How ‘Bout That Market? This is a question I hear at social gatherings often enough that it makes sense to make it a regular entry on this website.
The stock markets have been going up since the election. Is this a Trump rally? I hesitate to say so as the election still looms large in the rear view mirror. It’s also worth noting that this gets filed under Obama’s record. The markets seem to be adjusting quickly to what they expect under a Trump administration. There is a shift in sentiment from the tech sector to what I’d call Make America Great Again (#MAGA) stocks (industrial and manufacturing – financials, too). This makes sense from the standpoint that the President-elect focused on these types of businesses during the campaign, but if protectionist policies are implemented, I would expect a negative impact on these companies. But really, who knows? What’s clear is that Trump is talking big about change and this has ignited animal spirits on Wall Street. Companies have been hoarding cash since the financial crisis, executing stock buybacks and mergers rather than investing in their businesses. Post-election, there seems to be an expectation that companies will be putting that cash to work rather than focusing on financial engineering. There has been an awful lot of activity considering Trump hasn’t taken office yet and has a track record of doing the unexpected. Don’t believe anyone who tells you they know what a Donald Trump Presidency means for anything, especially the stock market.
I find the energy situation more interesting than the stock market. For the last couple of years, OPEC has maintained production levels as American innovation (fracking) drove oil prices lower. OPEC’s bet was that cheap oil would crush the American energy revolution as it costs more to produce here than in countries like Saudi Arabia. This put pain on OPEC countries who need oil to sell at certain levels to meet their budgets. It looks like the United States won this game of chicken for now as OPEC and some other energy-producing countries have agreed to cut production. That US energy persevered through this is a great sign that we no longer rely on energy from politically volatile parts of the planet. It’s nice to be able to get your oil from people who don’t want to kill you. The Middle East is shrinking from a global concern to a regional one. At the same time, innovation in renewable energy is not standing still.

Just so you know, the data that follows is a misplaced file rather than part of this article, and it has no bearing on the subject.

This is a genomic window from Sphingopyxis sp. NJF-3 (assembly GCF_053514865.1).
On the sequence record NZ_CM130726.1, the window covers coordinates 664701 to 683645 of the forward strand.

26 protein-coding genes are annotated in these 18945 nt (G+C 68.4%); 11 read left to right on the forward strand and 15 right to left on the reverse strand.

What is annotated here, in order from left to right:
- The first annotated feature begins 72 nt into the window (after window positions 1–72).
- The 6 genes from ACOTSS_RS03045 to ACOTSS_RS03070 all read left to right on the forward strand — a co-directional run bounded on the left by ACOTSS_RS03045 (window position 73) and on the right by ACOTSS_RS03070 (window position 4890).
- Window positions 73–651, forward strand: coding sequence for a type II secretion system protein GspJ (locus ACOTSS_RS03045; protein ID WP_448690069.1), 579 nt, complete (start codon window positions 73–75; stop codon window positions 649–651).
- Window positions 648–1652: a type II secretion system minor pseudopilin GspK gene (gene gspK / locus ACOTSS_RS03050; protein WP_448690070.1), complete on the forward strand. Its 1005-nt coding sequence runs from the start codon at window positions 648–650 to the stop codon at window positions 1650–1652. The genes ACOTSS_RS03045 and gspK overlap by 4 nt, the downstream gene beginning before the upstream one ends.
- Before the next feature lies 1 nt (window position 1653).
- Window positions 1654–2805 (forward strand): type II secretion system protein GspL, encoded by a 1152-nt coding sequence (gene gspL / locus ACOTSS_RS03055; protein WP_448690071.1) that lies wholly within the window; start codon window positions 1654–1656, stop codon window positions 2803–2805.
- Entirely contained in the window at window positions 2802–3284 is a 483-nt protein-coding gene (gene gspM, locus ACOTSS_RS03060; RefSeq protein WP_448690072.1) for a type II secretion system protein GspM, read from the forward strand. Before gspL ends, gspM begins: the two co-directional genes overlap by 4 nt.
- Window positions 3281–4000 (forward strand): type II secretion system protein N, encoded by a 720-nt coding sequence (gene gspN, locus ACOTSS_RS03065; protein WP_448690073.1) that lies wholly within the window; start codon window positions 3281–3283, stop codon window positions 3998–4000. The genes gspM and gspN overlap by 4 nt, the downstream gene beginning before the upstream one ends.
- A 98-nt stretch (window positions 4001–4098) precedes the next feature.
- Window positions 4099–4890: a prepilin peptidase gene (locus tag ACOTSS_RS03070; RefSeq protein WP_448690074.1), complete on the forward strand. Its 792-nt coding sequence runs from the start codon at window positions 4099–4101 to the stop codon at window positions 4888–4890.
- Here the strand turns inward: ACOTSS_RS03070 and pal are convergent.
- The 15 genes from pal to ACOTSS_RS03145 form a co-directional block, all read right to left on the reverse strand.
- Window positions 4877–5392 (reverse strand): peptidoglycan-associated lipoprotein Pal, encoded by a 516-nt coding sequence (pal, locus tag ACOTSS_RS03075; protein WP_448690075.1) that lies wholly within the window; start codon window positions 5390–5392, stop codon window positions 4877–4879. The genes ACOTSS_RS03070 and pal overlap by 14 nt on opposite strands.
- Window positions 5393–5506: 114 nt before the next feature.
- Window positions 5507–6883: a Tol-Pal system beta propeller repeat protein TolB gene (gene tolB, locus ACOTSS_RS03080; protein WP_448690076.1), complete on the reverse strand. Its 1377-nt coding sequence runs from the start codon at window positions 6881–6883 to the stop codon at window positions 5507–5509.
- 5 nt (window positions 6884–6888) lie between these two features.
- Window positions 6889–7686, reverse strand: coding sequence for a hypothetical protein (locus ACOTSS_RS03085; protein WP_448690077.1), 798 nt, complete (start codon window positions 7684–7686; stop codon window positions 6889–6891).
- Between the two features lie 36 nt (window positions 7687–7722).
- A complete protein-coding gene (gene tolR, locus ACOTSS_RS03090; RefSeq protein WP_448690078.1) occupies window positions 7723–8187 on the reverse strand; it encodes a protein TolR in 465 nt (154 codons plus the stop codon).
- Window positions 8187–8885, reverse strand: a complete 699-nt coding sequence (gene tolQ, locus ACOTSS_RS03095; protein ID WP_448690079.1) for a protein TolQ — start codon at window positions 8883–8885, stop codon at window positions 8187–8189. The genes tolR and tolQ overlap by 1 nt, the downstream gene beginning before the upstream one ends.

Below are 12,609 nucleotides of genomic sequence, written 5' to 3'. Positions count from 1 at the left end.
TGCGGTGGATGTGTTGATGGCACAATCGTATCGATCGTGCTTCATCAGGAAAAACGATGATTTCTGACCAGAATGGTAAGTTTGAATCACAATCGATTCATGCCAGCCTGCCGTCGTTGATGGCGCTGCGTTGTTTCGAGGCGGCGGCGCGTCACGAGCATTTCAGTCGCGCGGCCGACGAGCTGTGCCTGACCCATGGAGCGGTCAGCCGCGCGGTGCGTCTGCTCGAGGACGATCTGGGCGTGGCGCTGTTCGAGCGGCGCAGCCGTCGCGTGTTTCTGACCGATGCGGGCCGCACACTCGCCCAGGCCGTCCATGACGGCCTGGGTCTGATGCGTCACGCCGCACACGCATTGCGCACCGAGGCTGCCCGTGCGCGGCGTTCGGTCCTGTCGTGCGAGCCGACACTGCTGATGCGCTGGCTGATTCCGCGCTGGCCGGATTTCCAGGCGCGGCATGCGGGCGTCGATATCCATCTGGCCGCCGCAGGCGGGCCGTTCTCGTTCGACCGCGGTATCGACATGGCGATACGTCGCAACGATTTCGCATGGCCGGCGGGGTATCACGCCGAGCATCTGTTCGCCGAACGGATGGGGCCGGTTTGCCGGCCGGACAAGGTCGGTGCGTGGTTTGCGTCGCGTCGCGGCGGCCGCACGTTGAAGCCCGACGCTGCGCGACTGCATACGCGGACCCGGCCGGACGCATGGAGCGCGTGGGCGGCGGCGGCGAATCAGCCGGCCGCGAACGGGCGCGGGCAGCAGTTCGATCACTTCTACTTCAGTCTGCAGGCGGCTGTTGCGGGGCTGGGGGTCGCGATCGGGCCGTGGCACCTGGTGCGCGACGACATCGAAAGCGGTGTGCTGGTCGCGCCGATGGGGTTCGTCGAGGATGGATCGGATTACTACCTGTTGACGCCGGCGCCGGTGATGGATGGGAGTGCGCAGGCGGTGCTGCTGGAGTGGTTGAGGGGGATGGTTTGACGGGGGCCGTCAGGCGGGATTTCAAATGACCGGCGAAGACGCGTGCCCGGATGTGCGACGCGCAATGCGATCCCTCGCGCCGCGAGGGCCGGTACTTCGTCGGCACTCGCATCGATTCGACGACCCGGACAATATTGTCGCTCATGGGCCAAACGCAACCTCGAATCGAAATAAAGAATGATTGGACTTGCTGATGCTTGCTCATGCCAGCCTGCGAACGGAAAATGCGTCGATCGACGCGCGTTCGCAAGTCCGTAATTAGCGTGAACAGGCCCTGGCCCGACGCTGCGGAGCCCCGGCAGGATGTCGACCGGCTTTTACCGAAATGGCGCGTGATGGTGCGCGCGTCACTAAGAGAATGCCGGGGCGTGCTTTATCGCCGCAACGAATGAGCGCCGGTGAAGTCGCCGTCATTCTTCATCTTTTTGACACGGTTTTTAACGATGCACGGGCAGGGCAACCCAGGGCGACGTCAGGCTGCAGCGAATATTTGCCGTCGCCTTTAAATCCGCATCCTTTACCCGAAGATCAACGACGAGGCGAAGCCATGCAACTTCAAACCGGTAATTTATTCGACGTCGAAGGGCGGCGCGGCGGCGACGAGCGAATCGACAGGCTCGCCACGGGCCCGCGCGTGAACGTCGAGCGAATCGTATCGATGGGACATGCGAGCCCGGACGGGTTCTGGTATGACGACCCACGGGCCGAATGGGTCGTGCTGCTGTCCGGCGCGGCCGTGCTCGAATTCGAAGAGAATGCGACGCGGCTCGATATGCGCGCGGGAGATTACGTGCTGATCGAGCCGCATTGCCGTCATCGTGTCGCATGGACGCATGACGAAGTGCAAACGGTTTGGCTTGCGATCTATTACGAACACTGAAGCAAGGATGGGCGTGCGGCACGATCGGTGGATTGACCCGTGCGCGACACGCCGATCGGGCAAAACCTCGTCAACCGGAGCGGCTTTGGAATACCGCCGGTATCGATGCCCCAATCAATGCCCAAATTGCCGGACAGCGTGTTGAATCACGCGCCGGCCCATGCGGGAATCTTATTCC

Futures markets predict a rate hike this week. The Fed last raised rates a year ago. They proclaim to be data-dependent, but have moved the goalposts before. Regardless, it would be a surprise if there was not a 25 basis-point hike. I wouldn’t call this a hike so much as a short, strongly-telegraphed walk. I’m not expecting any big market movements in reaction. Then again, I expected the Cleveland Browns to win at least one game since the rate hike a year ago and that didn’t happen, either.
Do You Think It’ll Keep Going Up?
I think the stock market will be higher ten years from now, yes. I do not know what path it will take to get there.
Nobody knows nothin’. The above is speculative bullshit. If I had an inkling of what the market was about to do, I’d be on a beach in Antigua counting my money. The same goes for your ‘stock guy’ and that dope on TV with the ponytail. They don’t know what the market will do in the next week, month, year, or even the next 10 minutes. They don’t even know why the market did what it did yesterday, last month, or last year, but that does not stop them from backfilling a narrative to explain an irrational, open system (as opposed to a textbook world of rational actors where all else is equal). We humans seek these explanations out to find patterns in an effort to guide our future actions and justify past mistakes. So why read this at all? In my experience, 60% of people who raise the topic of investing in a social setting are seeking your approval. 30% are trying to establish themselves as an investing authority so they can sell you something. The other 10% are genuinely interested in this stuff. Ideally, this post helps you keep up your end of the conversation. More importantly, I hope it helps you spot why the discussion turned to investing in the first place.